Brief IP news

1. New Guide: Cybercrimes and Trade Secret Protection in the EU & China. For more information here.

2. Anyway you see it: CJEU Advocate General issues Opinion on parts of designs ‘visible in normal use’. For more information here.

3. Global Innovation Index’s Global Science & Technology Clusters: East Asia Dominates Top Ranking. For more information here.


Nivea lost a trademark dispute in Japan

The well-known German producer of cosmetics Beiersdorf AG has recently faced some legal challenges in a trademark dispute in Japan.

The case concerns a trademark application for “NYFEA” filed by a Chinese company in classes  3, 8, 9, 10, 11, 16, and 21. Some of the goods covered were cakes of toilet soap, cleansing milk for cosmetic purposes, detergents, beauty masks, nail varnish, dentifrices, perfume, and incense.

Against this application, an opposition was filed by Beiersdorf AG based on an earlier mark NIVEA for the same goods. The company claimed a reputation of its mark stating trade use in the country since 1968 accompanied by strong sales and many advertisement campaigns. What’s more, the mark written in Japanese Katakana character was included in the Patent Office’s database with famous trademarks.

Surprisingly or not so, the Patent Office dismissed the opposition. First of all the Office didn’t consider the signs similar enough. The main argument for this was the difference between letters YF and IV which creates different phonetic and visual perceptions. There was no base for conceptual similarity as well.

Another important reason for the failure of this opposition was the fact that apart from stating its trademark reputation, the German company did not submit any evidence to support its claims. The fact that Katakana’s character version of the mark is proven famous mark was not enough for the assumption that the sign in Latin was famous too. Here evidence for sales, advertisements and market shares were necessary.

Source: Masaki MIKAMI, Marks IP Law Firm.

CAT won a tiger trademark dispute in the EU

The General Court of the European Union has ruled in the case T‑251/21, Tigercat International Inc. v Caterpillar Inc., that has the following background:

 On 26 August 2013, Tigercat International Inc. filed an application for registration of an EU trademark for Tigercat in class 7: specialised power-operated forestry equipment, namely, purpose built four wheel drive-to-tree and track type log bunchers, log loading machines, skidders and other forestry industry equipment, namely, bunching saws, bunching shears and components parts thereof.

Against this application, an opposition was filed from Caterpillar Inc. based on an earlier word mark CAT and the following combined mark, both in classes 7 and 12, including for forestry machines:

The EUIPO upheld the opposition in its entirety finding both signs similar enough. The decision was appealed.

The General Court found similarities and identities between the goods of the marks. When it comes to the signs themselves, the Court concluded that the relevant public can recognize two separate words in the later mark – Tiger and Cat because both have their own distinctive meaning.

According to the Court:

In the present case, the mere fact that the element ‘tiger’ has been placed at the beginning of the mark applied for is not sufficient to confer on it a dominant character. There is nothing to indicate that the average consumer of the relevant public will attach more importance to the element ‘tiger’ at the beginning of the mark applied for. That aspect is counterbalanced by the fact that the mark applied for is composed only of two relatively short words, which, although they are directly juxtaposed, each has a clear meaning for the relevant public. Thus, contrary to what the applicant submits, the element ‘cat’, which has a specific meaning distinct from the element ‘tiger’, does not have merely a laudatory connotation intended to highlight the element ‘tiger’.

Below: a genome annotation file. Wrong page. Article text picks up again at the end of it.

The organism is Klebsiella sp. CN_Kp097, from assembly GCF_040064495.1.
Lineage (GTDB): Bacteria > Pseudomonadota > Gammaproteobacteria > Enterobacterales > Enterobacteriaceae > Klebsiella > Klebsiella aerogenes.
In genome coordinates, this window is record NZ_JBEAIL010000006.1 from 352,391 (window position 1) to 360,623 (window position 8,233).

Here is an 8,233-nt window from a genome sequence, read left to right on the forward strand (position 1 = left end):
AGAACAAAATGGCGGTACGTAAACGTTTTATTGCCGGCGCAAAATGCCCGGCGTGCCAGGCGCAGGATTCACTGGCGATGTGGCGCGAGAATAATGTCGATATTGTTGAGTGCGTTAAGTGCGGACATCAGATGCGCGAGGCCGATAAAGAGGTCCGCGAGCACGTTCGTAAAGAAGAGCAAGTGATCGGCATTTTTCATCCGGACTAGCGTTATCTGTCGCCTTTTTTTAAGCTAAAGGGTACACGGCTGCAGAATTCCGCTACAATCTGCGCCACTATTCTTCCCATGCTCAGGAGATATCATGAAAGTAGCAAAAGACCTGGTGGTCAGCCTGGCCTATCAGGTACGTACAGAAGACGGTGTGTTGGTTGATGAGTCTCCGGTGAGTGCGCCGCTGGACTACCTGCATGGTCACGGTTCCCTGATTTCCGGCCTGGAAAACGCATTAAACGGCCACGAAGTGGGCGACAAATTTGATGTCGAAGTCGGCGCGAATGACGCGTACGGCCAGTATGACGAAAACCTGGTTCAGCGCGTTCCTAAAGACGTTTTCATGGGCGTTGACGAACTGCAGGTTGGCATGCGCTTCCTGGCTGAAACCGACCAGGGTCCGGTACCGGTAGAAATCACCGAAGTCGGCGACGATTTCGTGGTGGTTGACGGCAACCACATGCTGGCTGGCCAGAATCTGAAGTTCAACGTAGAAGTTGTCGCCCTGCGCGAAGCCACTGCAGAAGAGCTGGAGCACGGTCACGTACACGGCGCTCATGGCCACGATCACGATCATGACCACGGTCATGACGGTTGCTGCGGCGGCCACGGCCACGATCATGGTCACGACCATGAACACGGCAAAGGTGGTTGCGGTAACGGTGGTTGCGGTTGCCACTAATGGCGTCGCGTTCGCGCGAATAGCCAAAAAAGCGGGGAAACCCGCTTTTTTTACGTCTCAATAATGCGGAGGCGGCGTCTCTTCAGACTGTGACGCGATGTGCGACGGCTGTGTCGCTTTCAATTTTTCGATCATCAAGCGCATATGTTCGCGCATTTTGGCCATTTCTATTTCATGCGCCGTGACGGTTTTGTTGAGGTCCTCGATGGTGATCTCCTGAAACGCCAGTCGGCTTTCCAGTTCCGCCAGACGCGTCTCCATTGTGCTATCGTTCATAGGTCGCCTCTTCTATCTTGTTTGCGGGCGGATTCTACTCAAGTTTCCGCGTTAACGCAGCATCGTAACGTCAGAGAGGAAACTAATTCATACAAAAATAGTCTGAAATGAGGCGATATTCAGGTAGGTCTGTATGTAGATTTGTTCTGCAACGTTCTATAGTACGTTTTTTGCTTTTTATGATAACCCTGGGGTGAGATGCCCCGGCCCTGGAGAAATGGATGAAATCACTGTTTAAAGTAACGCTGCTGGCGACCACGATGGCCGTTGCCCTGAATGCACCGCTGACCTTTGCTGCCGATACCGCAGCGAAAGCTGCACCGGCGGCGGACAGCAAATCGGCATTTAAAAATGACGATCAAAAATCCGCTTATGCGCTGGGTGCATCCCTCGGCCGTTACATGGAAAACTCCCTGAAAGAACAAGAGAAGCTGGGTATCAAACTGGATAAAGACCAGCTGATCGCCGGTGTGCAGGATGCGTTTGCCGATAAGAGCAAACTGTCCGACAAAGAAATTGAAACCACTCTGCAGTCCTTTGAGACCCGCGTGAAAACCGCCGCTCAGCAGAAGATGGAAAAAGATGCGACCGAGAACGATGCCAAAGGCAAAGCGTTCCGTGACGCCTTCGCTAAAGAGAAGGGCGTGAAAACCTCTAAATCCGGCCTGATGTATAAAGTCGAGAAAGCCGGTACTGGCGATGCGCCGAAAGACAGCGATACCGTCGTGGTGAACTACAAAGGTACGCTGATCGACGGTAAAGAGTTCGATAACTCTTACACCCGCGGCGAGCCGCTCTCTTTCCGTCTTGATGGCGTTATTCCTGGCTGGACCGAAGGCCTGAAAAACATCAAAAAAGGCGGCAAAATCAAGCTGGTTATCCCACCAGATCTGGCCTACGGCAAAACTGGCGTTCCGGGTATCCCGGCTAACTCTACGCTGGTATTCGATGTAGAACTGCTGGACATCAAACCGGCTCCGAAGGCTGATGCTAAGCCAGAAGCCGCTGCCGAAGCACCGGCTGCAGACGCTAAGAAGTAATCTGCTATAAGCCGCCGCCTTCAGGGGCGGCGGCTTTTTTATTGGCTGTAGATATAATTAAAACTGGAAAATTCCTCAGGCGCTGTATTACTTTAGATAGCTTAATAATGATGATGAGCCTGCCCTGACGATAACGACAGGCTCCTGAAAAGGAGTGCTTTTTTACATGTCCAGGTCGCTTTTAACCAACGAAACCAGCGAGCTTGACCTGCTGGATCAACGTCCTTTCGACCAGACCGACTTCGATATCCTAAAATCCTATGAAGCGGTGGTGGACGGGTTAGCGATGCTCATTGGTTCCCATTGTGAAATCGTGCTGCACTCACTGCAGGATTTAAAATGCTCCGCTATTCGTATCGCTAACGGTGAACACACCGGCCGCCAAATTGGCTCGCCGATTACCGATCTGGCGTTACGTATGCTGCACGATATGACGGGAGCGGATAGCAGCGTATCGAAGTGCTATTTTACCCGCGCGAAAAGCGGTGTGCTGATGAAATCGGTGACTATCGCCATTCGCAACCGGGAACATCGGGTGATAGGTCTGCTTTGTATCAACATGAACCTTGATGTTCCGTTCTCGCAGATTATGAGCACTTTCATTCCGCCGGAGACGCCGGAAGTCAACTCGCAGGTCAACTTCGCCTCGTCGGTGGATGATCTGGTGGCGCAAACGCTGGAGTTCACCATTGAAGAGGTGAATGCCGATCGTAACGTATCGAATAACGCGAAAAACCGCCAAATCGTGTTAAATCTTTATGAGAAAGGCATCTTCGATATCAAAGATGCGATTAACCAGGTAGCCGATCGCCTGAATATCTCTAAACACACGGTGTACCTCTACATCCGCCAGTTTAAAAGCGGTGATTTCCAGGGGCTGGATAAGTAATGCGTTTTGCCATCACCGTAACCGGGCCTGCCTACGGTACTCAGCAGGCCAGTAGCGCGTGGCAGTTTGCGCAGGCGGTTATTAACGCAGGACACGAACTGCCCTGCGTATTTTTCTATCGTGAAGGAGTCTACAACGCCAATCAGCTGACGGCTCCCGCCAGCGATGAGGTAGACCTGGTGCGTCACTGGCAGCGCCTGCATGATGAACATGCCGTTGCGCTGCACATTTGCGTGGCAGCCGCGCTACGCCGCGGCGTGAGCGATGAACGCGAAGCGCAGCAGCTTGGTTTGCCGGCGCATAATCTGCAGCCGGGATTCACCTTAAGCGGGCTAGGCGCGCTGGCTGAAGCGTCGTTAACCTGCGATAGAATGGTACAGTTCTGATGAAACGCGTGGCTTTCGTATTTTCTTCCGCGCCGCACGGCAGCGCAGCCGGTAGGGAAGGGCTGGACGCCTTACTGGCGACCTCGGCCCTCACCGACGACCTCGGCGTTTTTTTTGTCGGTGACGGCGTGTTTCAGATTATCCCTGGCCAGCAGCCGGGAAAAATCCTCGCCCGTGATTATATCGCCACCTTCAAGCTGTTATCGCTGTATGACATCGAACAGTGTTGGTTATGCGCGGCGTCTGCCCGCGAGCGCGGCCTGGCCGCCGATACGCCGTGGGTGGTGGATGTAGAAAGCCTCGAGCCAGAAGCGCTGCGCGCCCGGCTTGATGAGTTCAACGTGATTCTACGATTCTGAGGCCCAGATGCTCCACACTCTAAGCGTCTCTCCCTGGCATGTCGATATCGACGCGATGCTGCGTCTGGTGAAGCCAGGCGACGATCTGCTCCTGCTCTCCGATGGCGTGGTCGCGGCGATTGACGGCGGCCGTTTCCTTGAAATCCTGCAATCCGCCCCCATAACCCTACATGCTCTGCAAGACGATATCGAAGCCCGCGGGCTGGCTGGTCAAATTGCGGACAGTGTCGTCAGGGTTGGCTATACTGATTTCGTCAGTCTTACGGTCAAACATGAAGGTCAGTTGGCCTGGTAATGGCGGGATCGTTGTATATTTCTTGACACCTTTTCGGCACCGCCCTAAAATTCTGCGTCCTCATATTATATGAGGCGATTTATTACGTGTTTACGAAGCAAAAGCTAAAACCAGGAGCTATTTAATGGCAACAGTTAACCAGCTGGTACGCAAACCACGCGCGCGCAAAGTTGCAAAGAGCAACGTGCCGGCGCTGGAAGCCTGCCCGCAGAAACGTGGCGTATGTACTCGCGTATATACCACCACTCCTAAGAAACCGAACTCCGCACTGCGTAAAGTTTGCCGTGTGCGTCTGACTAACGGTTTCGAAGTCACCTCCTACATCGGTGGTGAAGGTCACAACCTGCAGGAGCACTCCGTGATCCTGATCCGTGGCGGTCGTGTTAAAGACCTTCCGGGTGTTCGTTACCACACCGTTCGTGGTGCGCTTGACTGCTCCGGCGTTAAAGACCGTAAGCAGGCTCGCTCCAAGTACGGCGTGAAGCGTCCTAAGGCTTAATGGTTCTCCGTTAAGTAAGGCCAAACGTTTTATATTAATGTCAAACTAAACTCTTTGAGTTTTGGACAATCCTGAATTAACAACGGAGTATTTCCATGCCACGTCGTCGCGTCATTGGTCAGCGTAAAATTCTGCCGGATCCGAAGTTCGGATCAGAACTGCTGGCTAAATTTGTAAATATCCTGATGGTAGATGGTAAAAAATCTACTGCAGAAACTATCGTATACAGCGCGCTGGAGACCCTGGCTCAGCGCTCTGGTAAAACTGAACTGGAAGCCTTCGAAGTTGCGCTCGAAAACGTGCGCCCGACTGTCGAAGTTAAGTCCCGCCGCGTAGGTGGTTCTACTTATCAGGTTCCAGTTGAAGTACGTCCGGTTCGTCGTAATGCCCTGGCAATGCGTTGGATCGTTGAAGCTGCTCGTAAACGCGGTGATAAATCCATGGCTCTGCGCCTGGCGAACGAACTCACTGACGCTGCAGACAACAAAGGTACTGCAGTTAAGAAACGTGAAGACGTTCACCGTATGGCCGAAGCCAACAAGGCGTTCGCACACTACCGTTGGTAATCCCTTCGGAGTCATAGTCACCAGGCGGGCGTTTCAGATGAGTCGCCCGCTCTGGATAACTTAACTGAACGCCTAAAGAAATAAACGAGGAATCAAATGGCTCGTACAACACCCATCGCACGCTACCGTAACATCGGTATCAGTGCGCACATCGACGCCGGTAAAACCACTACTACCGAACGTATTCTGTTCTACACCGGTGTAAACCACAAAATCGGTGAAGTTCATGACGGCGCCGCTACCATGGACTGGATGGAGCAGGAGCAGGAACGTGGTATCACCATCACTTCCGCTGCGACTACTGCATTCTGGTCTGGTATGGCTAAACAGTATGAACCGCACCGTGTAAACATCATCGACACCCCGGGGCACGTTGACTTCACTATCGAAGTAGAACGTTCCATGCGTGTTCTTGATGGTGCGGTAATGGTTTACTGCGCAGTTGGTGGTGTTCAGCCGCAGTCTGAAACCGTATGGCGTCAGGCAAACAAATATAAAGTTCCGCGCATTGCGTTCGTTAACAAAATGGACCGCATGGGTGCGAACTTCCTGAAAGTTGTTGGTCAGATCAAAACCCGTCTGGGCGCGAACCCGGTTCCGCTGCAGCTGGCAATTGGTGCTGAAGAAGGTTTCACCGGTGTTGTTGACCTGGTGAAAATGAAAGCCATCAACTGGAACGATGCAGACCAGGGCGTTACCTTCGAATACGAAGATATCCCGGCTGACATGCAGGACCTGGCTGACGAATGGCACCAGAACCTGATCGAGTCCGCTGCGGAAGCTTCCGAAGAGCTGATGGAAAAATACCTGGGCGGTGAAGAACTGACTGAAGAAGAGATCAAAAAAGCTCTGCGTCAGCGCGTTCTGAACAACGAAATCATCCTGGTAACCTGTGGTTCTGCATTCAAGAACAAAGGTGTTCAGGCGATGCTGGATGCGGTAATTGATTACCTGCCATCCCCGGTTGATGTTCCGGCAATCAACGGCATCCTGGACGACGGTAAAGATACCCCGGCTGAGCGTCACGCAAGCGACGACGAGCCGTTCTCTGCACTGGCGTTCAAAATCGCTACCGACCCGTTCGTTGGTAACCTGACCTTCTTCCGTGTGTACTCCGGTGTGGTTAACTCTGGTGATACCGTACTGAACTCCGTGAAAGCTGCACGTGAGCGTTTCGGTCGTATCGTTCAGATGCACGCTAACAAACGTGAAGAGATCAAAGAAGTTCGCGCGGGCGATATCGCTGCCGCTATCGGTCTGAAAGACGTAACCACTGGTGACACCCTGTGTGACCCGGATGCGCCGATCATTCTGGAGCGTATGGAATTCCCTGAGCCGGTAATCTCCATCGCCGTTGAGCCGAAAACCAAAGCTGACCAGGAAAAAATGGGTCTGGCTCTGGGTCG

In the present case, the Board of Appeal noted that the signs at issue had the element ‘cat’ in common, whereas they differed in the presence of the first element of the mark applied for, namely the word element ‘tiger’, and in the figurative elements of the earlier mark. It concluded from that that they had an average degree of visual similarity.

That assessment is irreproachable. Although the applicant takes the view that the signs at issue are visually different because of their different length and the presence of capital letters and figurative elements in the earlier mark, the fact remains that they coincide in the element ‘cat’, which constitutes the only word element of the earlier mark and has a distinctive character. The fact that the earlier mark is wholly included in the mark applied for is liable to create both a strong visual and phonetic similarity between the marks at issue, even where the relevant public has a high level of attention. The presence of the element ‘tiger’ – which is not dominant – at the beginning of the mark applied for does not lead to the conclusion that the signs at issue are dissimilar.

In the present case, it should be noted that the signs at issue differ in that the mark applied for contains, as an element placed at the beginning of that mark, the two syllables ‘ti’ and ‘ger’, whereas the earlier mark only contains the common element ‘cat’. Nonetheless, the fact remains that that common element could be pronounced when the goods at issue are purchased, thus justifying the Board of Appeal’s finding that the signs at issue are phonetically similar at least to an average degree.

Since the mark applied for, which is composed of the elements ‘tiger’ and ‘cat’, also refers to the concept of a ‘cat’, it should be concluded that the Board of Appeal was correct to conclude that the signs at issue were conceptually highly similar.

Against this backdrop, the Court dismissed the appeal and upheld the EUIPO’s decision.